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Wangford, Suffolk Villages & Towns - History, Genealogy & Trade Directories

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Wangford Public Houses

WANGFORD in 1844,  is a large and well-built village, on the Yarmouth road, near a tributary stream of the river Blythe, 4 miles N.W. of Southwold, 5 1/2 miles E. by N. of Halesworth, 8 1/2 miles S. by E. of Beccles, and 12 miles N.N.E. of Saxmundham. Its parish is in two townships,—WANGFORD and HENHAM, the former of which has 829 acres, and 690 souls, and the latter 128 souls, and about 1500 acres of land, more than half of which is in the extensive Park of Henham Hall, the elegant seat of the Earl of Stradbroke, who owns most of the parish, and is lord of the manors. Wangford had formerly a Priory, or Cell of Cluniac monks, subordinate to Thetford, and dedicated to the Virgin Mary. It is said to have been founded before the year 1160, by Doudo Asini, steward of the king's household. It was often seized during the wars with France as alien, but was made denizen in the 17th of Richard II. At the general dissolution, its revenues were valued at �30 9s. 5d. per annum, though it had then only a prior and two monks. It was granted, together with the monastery of Thetford, to Thomas Duke of Norfolk, whose son sold it in 1612, to Sir John Rous, Kt., an ancestor of the Earl of Stradbroke, its present owner. It stood on what is now called the Abbey Lands, but no vestiges of it are extant. Petty Sessions are held at the Angel Inn on the first Wednesday of every month. The Church (St. Peter) is a small structure, built partly of flints and partly of brick, and has a modern spire steeple rising from the north-west angle, and containing five bells. The interior is neatly fitted up, and has several handsome monuments in memory of the late Earl of Stradbroke and several of his predecessors. The organ was purchased in 1839. The Earl of Stradbroke is impropriator of the tithes, and those dues from land not belonging to him were commuted in 1840 for �93 per annum. He is also patron of the perpetual curacy, valued in 1835, at �79, and now enjoyed by the Rev. William French. Here is a Primitive Methodist chapel, built in 1827. and an Independent chapel, erected in 1831. The small bridge, at the west end of the village, was built in 1843, after two unsuccessful attempts to obtain a good foundation. The Town House, consisting of two small tenements, occupied rent-free by poor widows, has been vested for the use of the poor from time immemorial. The poor parishioners have a yearly rent-charge of �5, left by an unknown donor, out of a farm in Wangford, belonging to the Earl of Stradbroke.
Henham township, generally called a hamlet, adjoins Wangford on the west, and has 128 inhabitants, and about 1500 acres of land, of which 850 acres are in Henham Park, which is still well-wooded, and has many large oaks, though 1100 of the latter were cut down in 1842, and sold for �8800. The roads from Blythburgh to Beccles and Lowestoft bound the park for about two miles on the east and west; and in the northern part of it, on a pleasant eminence, 4 miles E. by N. of Halesworth, and W.N.W. of Sonthwold, stands Henham Hall, the elegant mansion of the Earl of Stradbroke, whose family has resided here more than three centuries. The present hall is of modern erection, having been built after the destruction of the old mansion by fire, in May 1773, the loss on which occasion was estimated at �30,000. Ralph Baynard had the lordships of Henham and Wangford at the Domesday survey. In the time of Edward I., they belonged to Robert Lord Kerdeston. About 1440, they passed to the De la Poles; and in the time of Henry VIII., to the ancient family of Rous, who removed hither from Dennington, where they had long been seated. In 1660, John Rous, Esq., of Henham, was created a baronet, and one of his descendants, Sir John Rous, the 6th baronet, was created Baron Rous, of Dennington, in 1796, and Viscount Dunwich and Earl of Stradbroke in 1821. He died in 1827,and was succeeded by his eldest son, the present Right Hon. John Edward Cornwallis Rous, Earl Of Stradbroke, &c, who was born in 1794, and is colonel of the East Suffolk Militia. His brother, the Hon. Henry John Rous, (M.P. for Westminster,) is heir presumptive of the estates and titles.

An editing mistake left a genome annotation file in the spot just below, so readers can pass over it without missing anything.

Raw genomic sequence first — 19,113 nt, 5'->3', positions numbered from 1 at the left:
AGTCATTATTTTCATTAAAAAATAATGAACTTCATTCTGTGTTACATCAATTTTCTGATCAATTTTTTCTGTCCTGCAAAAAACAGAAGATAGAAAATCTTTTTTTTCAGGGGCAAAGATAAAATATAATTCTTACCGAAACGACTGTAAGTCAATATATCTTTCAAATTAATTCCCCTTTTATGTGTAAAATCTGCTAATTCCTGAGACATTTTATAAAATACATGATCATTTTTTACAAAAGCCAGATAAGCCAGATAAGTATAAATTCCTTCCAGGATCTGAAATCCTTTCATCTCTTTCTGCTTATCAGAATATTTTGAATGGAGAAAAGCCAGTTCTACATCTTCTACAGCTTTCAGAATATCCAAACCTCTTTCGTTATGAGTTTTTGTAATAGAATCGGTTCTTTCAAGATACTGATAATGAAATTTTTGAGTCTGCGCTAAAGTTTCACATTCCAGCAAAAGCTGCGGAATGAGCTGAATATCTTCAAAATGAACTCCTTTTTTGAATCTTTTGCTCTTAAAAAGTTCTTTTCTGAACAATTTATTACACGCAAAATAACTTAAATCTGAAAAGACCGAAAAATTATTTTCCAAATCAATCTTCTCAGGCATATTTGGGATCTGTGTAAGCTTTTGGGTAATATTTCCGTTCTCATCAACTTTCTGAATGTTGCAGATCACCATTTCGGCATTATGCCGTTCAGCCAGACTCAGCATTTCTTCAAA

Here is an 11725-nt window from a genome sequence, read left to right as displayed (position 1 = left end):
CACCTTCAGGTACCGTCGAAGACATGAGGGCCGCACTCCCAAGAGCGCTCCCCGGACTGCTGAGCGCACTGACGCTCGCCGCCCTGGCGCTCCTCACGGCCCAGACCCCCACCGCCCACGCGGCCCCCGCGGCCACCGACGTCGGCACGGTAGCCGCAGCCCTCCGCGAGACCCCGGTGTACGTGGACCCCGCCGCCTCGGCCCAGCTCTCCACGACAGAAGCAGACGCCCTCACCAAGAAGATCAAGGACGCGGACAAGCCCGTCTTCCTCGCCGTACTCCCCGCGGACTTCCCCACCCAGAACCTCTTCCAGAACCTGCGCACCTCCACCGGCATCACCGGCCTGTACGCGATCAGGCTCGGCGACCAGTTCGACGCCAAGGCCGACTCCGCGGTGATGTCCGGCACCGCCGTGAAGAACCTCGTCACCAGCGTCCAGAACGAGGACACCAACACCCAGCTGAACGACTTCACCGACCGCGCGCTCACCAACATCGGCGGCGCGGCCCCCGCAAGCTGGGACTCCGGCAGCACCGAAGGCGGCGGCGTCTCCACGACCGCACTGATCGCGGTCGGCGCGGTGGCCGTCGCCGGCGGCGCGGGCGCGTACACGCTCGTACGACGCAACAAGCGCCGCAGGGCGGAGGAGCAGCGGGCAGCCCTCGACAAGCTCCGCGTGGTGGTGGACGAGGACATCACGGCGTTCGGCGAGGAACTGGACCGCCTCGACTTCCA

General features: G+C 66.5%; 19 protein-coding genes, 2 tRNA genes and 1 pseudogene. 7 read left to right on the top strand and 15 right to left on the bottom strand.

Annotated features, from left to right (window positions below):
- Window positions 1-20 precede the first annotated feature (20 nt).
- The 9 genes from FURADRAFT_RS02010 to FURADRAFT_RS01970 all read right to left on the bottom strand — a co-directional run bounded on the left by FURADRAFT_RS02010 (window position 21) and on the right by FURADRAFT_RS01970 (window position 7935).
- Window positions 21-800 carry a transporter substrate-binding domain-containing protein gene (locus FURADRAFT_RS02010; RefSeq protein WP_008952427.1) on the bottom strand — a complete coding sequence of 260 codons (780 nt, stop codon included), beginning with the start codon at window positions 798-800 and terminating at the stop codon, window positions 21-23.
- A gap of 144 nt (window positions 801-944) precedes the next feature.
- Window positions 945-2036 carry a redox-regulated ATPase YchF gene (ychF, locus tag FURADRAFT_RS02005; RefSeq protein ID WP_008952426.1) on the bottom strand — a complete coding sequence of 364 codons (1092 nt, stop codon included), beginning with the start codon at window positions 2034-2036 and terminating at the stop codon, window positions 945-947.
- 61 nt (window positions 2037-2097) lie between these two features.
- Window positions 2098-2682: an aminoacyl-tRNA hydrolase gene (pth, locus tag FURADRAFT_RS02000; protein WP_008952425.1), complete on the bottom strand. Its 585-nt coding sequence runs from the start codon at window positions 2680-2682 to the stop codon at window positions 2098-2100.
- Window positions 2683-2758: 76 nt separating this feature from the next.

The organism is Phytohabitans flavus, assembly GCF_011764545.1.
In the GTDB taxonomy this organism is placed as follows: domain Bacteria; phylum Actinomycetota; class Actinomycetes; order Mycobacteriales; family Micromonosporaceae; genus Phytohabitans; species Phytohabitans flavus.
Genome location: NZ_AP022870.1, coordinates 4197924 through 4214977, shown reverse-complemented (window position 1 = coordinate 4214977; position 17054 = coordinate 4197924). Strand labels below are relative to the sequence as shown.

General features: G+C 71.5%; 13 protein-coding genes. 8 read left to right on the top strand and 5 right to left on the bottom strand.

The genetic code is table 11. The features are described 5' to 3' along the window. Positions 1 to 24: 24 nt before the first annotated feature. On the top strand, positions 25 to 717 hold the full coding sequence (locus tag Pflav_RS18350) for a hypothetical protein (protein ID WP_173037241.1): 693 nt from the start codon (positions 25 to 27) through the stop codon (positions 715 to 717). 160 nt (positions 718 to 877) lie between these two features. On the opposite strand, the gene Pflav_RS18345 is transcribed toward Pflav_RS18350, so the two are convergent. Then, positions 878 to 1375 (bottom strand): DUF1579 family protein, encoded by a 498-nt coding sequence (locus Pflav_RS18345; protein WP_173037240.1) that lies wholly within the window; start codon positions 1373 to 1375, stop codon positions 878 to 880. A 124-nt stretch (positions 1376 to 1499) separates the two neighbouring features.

Marked * are in Henham.
* Earl of Stradbroke, Henham Hall
Allison William, tailor
Barber William, victualler, Swan
Barfoot William, tailor
Brady Mrs My.
Cleveland Robt. veterinary surgeon
Croft John, vict. Red Lion
Fuller Robert, baker
Gray Arthur Baldry, vict. Angel
Herring John, plumber, glazier, and painter
Howse Edward, sen. beerhouse
Howse Edward, jun. pork butcher
Lay Henry, surgeon, Abbey Lands
Mitchell Samuel, bricklayer
Read Ezekiel, grocer and draper,
Post Office (letters despatched 8 evening)
Reeve Robert, butcher
Rudland James Miles, surgeon
Smith John, glover
Smith Samuel, wheelwright
Snell and Bickers, timber merchants
Stimpsun Samuel, beerhouse
Terry James, saddler
Terry William, yeoman
Turner Robert Godfrey, corn miller
Wales Charles, grocer and draper
Watling Hamlet, day & boarding school

Andrews Richard
Cutts Robert
Nelson Milbourn
Boot & Shoe Makers
Barber William
Pence Henry
Rich Francis
Waters William
Welton Charles

*Carpenter Hy.
*Ling John
Mayhew George L.
*Reeve Richard
Reeve Benj. (& maltster)
Taylor William, Barnaby green

To Yarmouth and Ipswich daily.

Goldsmith to Norwich, Tue. & Fri.; Martin to Halesworth, Tue.; and Saxmundham, Friday—from the Red Lion.

And Last updated on: Friday, 30-Dec-2022 13:05:55 GMT